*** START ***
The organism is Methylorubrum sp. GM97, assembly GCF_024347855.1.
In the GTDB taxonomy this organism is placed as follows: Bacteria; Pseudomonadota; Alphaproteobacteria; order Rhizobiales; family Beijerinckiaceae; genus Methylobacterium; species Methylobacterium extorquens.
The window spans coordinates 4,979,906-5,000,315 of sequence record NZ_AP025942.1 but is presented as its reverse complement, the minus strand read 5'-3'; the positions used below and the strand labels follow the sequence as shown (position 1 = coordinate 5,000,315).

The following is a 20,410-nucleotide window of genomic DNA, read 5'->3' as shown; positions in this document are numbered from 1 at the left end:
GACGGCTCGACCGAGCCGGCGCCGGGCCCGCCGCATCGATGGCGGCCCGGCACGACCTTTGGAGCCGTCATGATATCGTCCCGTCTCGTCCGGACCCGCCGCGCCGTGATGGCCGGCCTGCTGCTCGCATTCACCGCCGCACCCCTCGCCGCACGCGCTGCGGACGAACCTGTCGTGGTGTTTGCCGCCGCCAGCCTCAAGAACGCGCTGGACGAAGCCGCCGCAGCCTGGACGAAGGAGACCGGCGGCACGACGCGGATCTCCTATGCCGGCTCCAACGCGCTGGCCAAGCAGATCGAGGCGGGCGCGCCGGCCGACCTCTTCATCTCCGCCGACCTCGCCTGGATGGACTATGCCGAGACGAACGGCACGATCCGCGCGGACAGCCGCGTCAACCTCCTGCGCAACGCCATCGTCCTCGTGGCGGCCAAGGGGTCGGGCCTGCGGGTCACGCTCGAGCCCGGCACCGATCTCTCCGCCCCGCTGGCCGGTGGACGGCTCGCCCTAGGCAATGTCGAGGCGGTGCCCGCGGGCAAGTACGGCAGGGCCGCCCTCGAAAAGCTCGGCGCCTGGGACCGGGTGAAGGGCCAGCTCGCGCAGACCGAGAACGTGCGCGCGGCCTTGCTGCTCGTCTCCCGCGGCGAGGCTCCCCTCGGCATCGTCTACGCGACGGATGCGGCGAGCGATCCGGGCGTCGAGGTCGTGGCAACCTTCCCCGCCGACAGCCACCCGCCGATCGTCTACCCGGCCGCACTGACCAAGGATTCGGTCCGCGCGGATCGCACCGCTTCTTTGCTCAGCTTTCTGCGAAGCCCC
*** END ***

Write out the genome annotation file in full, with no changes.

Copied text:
The organism is Methylorubrum sp. GM97, assembly GCF_024347855.1.
In the GTDB taxonomy this organism is placed as follows: Bacteria; Pseudomonadota; Alphaproteobacteria; order Rhizobiales; family Beijerinckiaceae; genus Methylobacterium; species Methylobacterium extorquens.
The window spans coordinates 4,979,906-5,000,315 of sequence record NZ_AP025942.1 but is presented as its reverse complement, the minus strand read 5'-3'; the positions used below and the strand labels follow the sequence as shown (position 1 = coordinate 5,000,315).

The following is a 20,410-nucleotide window of genomic DNA, read 5'->3' as shown; positions in this document are numbered from 1 at the left end:
GACGGCTCGACCGAGCCGGCGCCGGGCCCGCCGCATCGATGGCGGCCCGGCACGACCTTTGGAGCCGTCATGATATCGTCCCGTCTCGTCCGGACCCGCCGCGCCGTGATGGCCGGCCTGCTGCTCGCATTCACCGCCGCACCCCTCGCCGCACGCGCTGCGGACGAACCTGTCGTGGTGTTTGCCGCCGCCAGCCTCAAGAACGCGCTGGACGAAGCCGCCGCAGCCTGGACGAAGGAGACCGGCGGCACGACGCGGATCTCCTATGCCGGCTCCAACGCGCTGGCCAAGCAGATCGAGGCGGGCGCGCCGGCCGACCTCTTCATCTCCGCCGACCTCGCCTGGATGGACTATGCCGAGACGAACGGCACGATCCGCGCGGACAGCCGCGTCAACCTCCTGCGCAACGCCATCGTCCTCGTGGCGGCCAAGGGGTCGGGCCTGCGGGTCACGCTCGAGCCCGGCACCGATCTCTCCGCCCCGCTGGCCGGTGGACGGCTCGCCCTAGGCAATGTCGAGGCGGTGCCCGCGGGCAAGTACGGCAGGGCCGCCCTCGAAAAGCTCGGCGCCTGGGACCGGGTGAAGGGCCAGCTCGCGCAGACCGAGAACGTGCGCGCGGCCTTGCTGCTCGTCTCCCGCGGCGAGGCTCCCCTCGGCATCGTCTACGCGACGGATGCGGCGAGCGATCCGGGCGTCGAGGTCGTGGCAACCTTCCCCGCCGACAGCCACCCGCCGATCGTCTACCCGGCCGCACTGACCAAGGATTCGGTCCGCGCGGATCGCACCGCTTCTTTGCTCAGCTTTCTGCGAAGCCCC